On Tuesday, February 6, 2024, with all ecclesiastical splendor, the memory of our Holy Father in Saints, Photios the Great, Patriarch of Constantinople, who is honored by the Holy Synod and the Theological Schools of Athens and Thessaloniki, was celebrated at the Holy Monastery of the Assumption of the Virgin Mary in Penteli. The meeting was presided over by His Beatitude Archbishop Ieronymos of Athens and All Greece and attended by His Eminence, Metropolitan of Laodicea, His Eminence, the Head of the Office of the Ecumenical Patriarchate in Athens. Theodoretos, the Archbishop of Laodicea, the Archbishop of the Holy Sepulchre in Athens, His Eminence Archimandrite Raphael Grivas, Synodal and other Metropolitans, as well as the Vice-Rector of the National and Kapodistrian University of Athens, Mr. Christos Karagiannis, the Presidents of the Theological Schools of Athens and Thessaloniki, Mr. Emmanuel Karageorgoudis and Mr. Chrysostomos Stamoulis, respectively, the Honorary Presidents of the four Departments of the Theological Schools, and the President of the Academic Council of the Athens Ecclesiastical Academy, Mr. Athanasios Kapsalis.

The keynote speaker was Mrs Kyriakoula Papademetriou, Professor of the Department of Social Theology and Christian Culture of the Aristotle University of Thessaloniki.The topic of her speech was: “The glow of the ancient world under the light of St. Photios. ‘Metacenοsis’ and metafunction of classical culture in Christian culture”.

In the first part of the speech, Ms Papademetriou defined the reason that led Saint Photios to read and study ancient Greek literature and to include it in his ecclesiastical and Christian discourse, while in the second part, she examined him as a reader and productive recipient of classical wisdom, following the steps of comparative analysis and the theory of reception.

By describing the process of Saint Photios’ reception of classical education, its internalization and processing, but mainly the process of its interpretation and reinterpretation, through which he achieved the transition from classical to Christian culture, the Lecturer aimed to form a clearer picture of the spiritrual and cultural process of this action of the Saint, but also of his contribution to the metacenosis (transmission) and metafunction of classical culture to Christian culture.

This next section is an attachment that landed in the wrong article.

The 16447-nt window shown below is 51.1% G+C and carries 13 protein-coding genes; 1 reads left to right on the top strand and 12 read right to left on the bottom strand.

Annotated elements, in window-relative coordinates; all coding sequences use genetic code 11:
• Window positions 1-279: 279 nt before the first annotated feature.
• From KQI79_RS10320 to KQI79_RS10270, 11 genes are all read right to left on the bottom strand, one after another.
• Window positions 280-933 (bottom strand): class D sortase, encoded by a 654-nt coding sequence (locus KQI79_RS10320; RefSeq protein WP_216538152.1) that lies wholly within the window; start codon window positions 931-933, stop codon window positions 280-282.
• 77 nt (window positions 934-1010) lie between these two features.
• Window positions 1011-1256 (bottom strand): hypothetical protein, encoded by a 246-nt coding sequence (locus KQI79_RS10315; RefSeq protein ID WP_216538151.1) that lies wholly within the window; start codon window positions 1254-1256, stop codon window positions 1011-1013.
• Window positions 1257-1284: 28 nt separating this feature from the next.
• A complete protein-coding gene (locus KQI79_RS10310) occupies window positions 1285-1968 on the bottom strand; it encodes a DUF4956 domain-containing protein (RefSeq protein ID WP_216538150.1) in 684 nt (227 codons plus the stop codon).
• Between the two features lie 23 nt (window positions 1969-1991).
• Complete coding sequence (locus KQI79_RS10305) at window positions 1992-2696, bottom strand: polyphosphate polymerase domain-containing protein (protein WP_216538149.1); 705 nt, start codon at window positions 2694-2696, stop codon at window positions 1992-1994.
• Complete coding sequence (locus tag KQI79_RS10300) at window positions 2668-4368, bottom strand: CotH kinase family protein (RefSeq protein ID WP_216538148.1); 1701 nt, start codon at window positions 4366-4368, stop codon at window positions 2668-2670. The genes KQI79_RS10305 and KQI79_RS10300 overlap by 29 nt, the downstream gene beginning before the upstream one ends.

Papadimitriou stressed that St.Photios takes “productively” classical wisdom, since he approaches its texts with his own wisdom in Christ and takes it as a reason and stimulus to create his own text and construct his own meaning. He does not look to the classical texts for arguments to confirm his Christian positions, but he wisely elaborates their useful points and innovatively redefines classical thought in Christ. The whole result is a new work, which converses with the previous one, but deviates from it, possibly opposing, deprecating or even rejecting it. In this way, the interest shifts from the radiation of the transmitter to the light of the receiver.

She then said that the model of this creative transmutation of the meanings of classical culture into the meanings of life in Christ has already been set by the pioneer and founder of the encounter of the gospel with the nations, the apostle Paul. St. Photius followed a series of learned Fathers of the Church, such as Basil the Great, earlier, and St. Gregory Palamas, later, who accepted and made use of classical wisdom. Photius stands among them, but with a prominent difference: no one else engaged with ancient Greek literature as a critical reader and grammarian, as characterized by modern scholarship. For this reason, his work can rightly be considered programmatic for Christian, as well as universal human culture.

Concluding her comprehensive Lecture, Ms Papademetriou mentioned, among other things, that St.Photios offers a spiritual way of reading modern civilization through the perspective of Christ and with the conditions according to Christ. Whenever we are called upon to confront modern philosophy, we can come to it in the way of the Saint: Taking in the world without fear and inferiority, critique based on the proper interpretation of Christian truth, emptying ourselves of the superfluous, transmitting with awareness of human’s contemporary needs, and refunctioning in the pastoral way that the Church’s concern for human and his salvation can develop. It is a persistent and difficult process, for which we need the illumination of the Spirit to make up for our inadequacy and to fill in the “gaps” and “uncertainties” of our culture.

After the presentation there was an interesting discussion and Professor Kyriakoula Papademetriou answered questions and comments.

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